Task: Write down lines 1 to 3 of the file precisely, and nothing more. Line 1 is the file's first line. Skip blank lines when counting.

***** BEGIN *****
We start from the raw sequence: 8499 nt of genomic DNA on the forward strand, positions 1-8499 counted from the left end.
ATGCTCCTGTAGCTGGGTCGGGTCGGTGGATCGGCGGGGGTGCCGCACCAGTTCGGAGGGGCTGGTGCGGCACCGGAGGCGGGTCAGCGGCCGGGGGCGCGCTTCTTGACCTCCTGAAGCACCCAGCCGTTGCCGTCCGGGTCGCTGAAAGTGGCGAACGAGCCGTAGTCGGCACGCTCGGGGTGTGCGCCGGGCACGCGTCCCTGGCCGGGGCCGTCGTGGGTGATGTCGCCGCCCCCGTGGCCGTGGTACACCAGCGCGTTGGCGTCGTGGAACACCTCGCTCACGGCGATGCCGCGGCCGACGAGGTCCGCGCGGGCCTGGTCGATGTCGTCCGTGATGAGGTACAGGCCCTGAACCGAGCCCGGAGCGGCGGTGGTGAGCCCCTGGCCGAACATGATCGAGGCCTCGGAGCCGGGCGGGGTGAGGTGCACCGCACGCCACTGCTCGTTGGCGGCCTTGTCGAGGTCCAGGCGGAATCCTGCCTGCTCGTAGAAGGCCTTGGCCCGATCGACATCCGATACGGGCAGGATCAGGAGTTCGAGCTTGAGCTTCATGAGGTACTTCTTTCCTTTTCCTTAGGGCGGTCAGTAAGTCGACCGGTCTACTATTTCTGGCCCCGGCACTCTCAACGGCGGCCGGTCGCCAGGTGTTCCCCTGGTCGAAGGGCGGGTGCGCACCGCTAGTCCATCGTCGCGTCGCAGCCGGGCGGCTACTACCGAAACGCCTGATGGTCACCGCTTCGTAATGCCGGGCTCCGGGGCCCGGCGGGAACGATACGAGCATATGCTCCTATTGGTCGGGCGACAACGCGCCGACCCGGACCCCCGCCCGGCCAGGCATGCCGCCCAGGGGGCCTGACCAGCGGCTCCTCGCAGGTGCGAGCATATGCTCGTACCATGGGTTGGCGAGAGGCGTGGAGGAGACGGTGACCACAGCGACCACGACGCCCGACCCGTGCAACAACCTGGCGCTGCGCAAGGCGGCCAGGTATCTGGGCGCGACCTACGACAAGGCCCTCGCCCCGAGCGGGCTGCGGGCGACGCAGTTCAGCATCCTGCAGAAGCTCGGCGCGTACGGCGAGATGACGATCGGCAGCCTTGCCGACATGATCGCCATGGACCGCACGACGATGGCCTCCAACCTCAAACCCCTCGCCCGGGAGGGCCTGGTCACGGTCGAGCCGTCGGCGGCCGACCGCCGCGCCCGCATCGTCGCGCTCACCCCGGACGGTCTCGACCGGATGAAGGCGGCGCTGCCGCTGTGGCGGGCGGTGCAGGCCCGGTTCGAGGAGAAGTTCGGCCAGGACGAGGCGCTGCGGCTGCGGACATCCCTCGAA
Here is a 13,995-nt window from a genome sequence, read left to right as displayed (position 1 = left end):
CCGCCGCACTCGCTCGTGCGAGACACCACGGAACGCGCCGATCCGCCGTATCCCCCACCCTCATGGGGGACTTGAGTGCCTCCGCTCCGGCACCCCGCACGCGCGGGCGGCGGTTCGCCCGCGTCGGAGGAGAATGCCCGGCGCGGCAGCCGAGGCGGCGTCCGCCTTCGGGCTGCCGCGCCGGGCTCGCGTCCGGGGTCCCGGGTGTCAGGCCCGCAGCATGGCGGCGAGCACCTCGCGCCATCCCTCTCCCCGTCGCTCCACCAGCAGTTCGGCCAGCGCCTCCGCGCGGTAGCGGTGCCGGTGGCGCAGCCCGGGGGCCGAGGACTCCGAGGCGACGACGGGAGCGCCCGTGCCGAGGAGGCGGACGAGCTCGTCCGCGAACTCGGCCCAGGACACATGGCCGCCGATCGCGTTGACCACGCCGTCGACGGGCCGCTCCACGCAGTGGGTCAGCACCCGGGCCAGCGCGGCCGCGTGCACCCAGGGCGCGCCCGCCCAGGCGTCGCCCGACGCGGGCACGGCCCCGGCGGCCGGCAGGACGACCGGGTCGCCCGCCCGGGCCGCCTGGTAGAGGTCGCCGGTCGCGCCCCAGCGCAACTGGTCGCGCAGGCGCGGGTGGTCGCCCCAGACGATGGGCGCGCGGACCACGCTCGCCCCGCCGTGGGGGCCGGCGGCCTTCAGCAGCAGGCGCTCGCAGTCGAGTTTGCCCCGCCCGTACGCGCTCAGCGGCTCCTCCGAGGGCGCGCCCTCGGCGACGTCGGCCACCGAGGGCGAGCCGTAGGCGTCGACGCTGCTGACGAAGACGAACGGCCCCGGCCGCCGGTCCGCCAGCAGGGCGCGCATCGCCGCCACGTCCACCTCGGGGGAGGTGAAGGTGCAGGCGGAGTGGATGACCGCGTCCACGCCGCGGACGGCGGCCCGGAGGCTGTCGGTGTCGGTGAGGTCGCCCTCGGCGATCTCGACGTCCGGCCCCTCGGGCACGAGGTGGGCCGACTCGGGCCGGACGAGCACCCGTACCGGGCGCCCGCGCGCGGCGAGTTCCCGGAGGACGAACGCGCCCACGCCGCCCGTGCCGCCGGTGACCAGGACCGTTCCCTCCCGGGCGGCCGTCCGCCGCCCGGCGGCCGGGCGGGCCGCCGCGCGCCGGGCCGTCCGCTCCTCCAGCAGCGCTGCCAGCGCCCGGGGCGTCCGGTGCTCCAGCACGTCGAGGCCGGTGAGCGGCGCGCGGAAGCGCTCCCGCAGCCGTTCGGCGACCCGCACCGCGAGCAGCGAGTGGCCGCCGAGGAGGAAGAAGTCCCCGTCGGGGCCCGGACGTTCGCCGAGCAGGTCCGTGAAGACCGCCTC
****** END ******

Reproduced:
We start from the raw sequence: 8499 nt of genomic DNA on the forward strand, positions 1-8499 counted from the left end.
ATGCTCCTGTAGCTGGGTCGGGTCGGTGGATCGGCGGGGGTGCCGCACCAGTTCGGAGGGGCTGGTGCGGCACCGGAGGCGGGTCAGCGGCCGGGGGCGCGCTTCTTGACCTCCTGAAGCACCCAGCCGTTGCCGTCCGGGTCGCTGAAAGTGGCGAACGAGCCGTAGTCGGCACGCTCGGGGTGTGCGCCGGGCACGCGTCCCTGGCCGGGGCCGTCGTGGGTGATGTCGCCGCCCCCGTGGCCGTGGTACACCAGCGCGTTGGCGTCGTGGAACACCTCGCTCACGGCGATGCCGCGGCCGACGAGGTCCGCGCGGGCCTGGTCGATGTCGTCCGTGATGAGGTACAGGCCCTGAACCGAGCCCGGAGCGGCGGTGGTGAGCCCCTGGCCGAACATGATCGAGGCCTCGGAGCCGGGCGGGGTGAGGTGCACCGCACGCCACTGCTCGTTGGCGGCCTTGTCGAGGTCCAGGCGGAATCCTGCCTGCTCGTAGAAGGCCTTGGCCCGATCGACATCCGATACGGGCAGGATCAGGAGTTCGAGCTTGAGCTTCATGAGGTACTTCTTTCCTTTTCCTTAGGGCGGTCAGTAAGTCGACCGGTCTACTATTTCTGGCCCCGGCACTCTCAACGGCGGCCGGTCGCCAGGTGTTCCCCTGGTCGAAGGGCGGGTGCGCACCGCTAGTCCATCGTCGCGTCGCAGCCGGGCGGCTACTACCGAAACGCCTGATGGTCACCGCTTCGTAATGCCGGGCTCCGGGGCCCGGCGGGAACGATACGAGCATATGCTCCTATTGGTCGGGCGACAACGCGCCGACCCGGACCCCCGCCCGGCCAGGCATGCCGCCCAGGGGGCCTGACCAGCGGCTCCTCGCAGGTGCGAGCATATGCTCGTACCATGGGTTGGCGAGAGGCGTGGAGGAGACGGTGACCACAGCGACCACGACGCCCGACCCGTGCAACAACCTGGCGCTGCGCAAGGCGGCCAGGTATCTGGGCGCGACCTACGACAAGGCCCTCGCCCCGAGCGGGCTGCGGGCGACGCAGTTCAGCATCCTGCAGAAGCTCGGCGCGTACGGCGAGATGACGATCGGCAGCCTTGCCGACATGATCGCCATGGACCGCACGACGATGGCCTCCAACCTCAAACCCCTCGCCCGGGAGGGCCTGGTCACGGTCGAGCCGTCGGCGGCCGACCGCCGCGCCCGCATCGTCGCGCTCACCCCGGACGGTCTCGACCGGATGAAGGCGGCGCTGCCGCTGTGGCGGGCGGTGCAGGCCCGGTTCGAGGAGAAGTTCGGCCAGGACGAGGCGCTGCGGCTGCGGACATCCCTCGAA
Here is a 13,995-nt window from a genome sequence, read left to right as displayed (position 1 = left end):